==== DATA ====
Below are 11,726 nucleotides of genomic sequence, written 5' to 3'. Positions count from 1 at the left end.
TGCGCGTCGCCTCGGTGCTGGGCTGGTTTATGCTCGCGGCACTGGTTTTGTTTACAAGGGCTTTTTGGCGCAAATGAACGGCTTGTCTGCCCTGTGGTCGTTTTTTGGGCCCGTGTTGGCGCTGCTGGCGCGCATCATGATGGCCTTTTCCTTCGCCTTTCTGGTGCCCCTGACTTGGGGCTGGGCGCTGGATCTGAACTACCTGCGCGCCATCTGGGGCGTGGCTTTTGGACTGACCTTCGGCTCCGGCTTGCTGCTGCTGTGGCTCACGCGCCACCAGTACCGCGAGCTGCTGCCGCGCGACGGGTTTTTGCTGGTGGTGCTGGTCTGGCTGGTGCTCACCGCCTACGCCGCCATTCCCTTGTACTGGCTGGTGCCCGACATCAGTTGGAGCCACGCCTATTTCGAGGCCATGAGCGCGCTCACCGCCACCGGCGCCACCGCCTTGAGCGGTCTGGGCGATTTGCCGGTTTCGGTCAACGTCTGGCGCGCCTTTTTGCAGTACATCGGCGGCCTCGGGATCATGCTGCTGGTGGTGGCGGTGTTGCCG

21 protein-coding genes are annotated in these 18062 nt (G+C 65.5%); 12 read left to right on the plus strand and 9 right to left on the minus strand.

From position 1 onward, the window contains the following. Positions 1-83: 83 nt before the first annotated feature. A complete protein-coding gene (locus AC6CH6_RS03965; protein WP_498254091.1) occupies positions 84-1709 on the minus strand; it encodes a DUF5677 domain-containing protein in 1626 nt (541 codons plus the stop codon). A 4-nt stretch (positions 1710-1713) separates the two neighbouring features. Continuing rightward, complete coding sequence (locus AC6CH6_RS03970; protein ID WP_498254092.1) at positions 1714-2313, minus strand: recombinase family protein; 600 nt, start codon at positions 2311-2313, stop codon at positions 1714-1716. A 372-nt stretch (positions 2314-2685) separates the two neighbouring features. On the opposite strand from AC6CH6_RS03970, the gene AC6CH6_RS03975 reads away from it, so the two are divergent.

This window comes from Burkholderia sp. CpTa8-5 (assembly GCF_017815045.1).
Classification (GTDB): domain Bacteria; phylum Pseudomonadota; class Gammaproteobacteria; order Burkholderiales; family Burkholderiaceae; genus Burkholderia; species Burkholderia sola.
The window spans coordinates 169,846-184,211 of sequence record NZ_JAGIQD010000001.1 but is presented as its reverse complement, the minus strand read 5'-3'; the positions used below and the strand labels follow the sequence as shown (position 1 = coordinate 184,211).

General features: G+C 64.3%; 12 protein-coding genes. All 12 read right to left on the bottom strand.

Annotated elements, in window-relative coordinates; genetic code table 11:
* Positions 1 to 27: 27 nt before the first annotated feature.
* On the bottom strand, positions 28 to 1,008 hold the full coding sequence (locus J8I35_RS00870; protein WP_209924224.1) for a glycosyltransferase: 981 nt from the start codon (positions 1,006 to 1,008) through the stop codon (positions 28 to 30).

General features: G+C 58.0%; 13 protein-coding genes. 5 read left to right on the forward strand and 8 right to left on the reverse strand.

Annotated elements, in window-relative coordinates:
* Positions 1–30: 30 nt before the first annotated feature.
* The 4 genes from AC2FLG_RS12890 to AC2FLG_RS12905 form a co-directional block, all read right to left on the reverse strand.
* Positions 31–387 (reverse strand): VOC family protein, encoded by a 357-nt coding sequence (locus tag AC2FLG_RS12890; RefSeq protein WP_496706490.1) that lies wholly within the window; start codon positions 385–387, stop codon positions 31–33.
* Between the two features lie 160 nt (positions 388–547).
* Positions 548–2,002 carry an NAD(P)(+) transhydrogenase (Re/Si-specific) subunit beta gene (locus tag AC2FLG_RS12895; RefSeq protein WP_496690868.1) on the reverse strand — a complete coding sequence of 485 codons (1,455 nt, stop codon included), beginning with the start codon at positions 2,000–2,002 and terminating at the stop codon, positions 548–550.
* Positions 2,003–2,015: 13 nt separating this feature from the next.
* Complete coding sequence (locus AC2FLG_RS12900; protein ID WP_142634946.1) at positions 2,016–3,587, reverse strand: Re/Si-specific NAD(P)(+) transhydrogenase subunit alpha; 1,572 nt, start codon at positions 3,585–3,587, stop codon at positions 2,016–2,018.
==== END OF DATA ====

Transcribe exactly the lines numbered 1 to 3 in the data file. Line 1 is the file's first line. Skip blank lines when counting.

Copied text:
Below are 11,726 nucleotides of genomic sequence, written 5' to 3'. Positions count from 1 at the left end.
TGCGCGTCGCCTCGGTGCTGGGCTGGTTTATGCTCGCGGCACTGGTTTTGTTTACAAGGGCTTTTTGGCGCAAATGAACGGCTTGTCTGCCCTGTGGTCGTTTTTTGGGCCCGTGTTGGCGCTGCTGGCGCGCATCATGATGGCCTTTTCCTTCGCCTTTCTGGTGCCCCTGACTTGGGGCTGGGCGCTGGATCTGAACTACCTGCGCGCCATCTGGGGCGTGGCTTTTGGACTGACCTTCGGCTCCGGCTTGCTGCTGCTGTGGCTCACGCGCCACCAGTACCGCGAGCTGCTGCCGCGCGACGGGTTTTTGCTGGTGGTGCTGGTCTGGCTGGTGCTCACCGCCTACGCCGCCATTCCCTTGTACTGGCTGGTGCCCGACATCAGTTGGAGCCACGCCTATTTCGAGGCCATGAGCGCGCTCACCGCCACCGGCGCCACCGCCTTGAGCGGTCTGGGCGATTTGCCGGTTTCGGTCAACGTCTGGCGCGCCTTTTTGCAGTACATCGGCGGCCTCGGGATCATGCTGCTGGTGGTGGCGGTGTTGCCG

21 protein-coding genes are annotated in these 18062 nt (G+C 65.5%); 12 read left to right on the plus strand and 9 right to left on the minus strand.